The Wall Street Journal's Kris Hudson and Jeffrey Sparshott look at the lingering labor malaise that continues to frustrate builders, as the supply of available workers falls far short of the demand for new houses.

While residential construction spending climbed over $36 billion in August--to reach it's highest point since October 2007--there were more than 676,500 fewer workers in the residential construction industry compared to eight years ago.

And that has led to big delays, which, combined with higher labor costs and concessions to buyers, adds up to a slimmer bottom line:

“Eventually, the higher costs, if we want these projects to go forward faster, are going to mean passing on the costs” to buyers, said Bernard Markstein, president of Markstein Advisors and a construction-industry consultant. That could price out some buyers.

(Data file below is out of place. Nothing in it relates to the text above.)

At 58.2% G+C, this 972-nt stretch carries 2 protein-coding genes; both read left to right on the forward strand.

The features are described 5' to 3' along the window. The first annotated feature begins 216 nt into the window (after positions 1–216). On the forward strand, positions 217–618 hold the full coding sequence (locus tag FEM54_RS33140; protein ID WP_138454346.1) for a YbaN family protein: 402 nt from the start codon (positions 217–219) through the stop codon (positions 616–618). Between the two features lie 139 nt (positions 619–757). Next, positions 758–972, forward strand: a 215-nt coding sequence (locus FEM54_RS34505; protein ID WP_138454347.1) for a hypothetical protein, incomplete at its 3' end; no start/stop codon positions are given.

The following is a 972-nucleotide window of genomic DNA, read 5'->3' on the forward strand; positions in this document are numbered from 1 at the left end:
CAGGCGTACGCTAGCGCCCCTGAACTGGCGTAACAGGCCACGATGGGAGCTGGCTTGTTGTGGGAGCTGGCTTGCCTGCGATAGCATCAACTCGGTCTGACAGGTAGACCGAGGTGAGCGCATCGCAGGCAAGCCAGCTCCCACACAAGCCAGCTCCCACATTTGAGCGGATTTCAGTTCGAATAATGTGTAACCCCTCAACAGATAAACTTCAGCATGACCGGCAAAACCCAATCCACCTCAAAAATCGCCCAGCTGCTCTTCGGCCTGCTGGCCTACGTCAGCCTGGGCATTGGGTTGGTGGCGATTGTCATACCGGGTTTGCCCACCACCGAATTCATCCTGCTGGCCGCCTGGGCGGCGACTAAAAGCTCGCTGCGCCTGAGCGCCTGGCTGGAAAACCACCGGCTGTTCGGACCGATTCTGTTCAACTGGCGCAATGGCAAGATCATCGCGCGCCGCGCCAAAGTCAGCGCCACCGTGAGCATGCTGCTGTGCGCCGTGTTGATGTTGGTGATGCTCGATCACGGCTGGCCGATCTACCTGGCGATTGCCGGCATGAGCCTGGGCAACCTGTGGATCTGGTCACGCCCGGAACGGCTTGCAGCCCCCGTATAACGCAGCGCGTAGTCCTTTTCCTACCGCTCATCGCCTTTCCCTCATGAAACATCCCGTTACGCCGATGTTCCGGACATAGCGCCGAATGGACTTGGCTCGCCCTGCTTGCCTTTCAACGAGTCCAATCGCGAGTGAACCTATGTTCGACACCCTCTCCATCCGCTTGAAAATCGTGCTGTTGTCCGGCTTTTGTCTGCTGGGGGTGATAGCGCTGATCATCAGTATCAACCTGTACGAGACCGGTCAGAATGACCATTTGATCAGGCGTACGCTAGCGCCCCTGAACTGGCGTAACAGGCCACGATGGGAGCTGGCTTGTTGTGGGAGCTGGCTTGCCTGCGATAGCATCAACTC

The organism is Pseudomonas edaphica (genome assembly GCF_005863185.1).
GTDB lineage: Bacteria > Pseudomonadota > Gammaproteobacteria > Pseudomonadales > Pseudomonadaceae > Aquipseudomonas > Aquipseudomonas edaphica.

Seventy-four builders surveyed in September by industry tracker John Burns Real Estate Consulting Inc. have reported slowdowns as long as two months ...  Texas builder CastleRock Communities LP now needs an average of 155 days to complete a house, up from its historical average of about 115 days.

“Our flooring contractors are having a hard time finding enough guys to lay tile,” said Lance Wright, a partner in CastleRock. “Plumbing is three weeks out. Everything that used to be a three- to five-day lead time is now three weeks to 30 days out.


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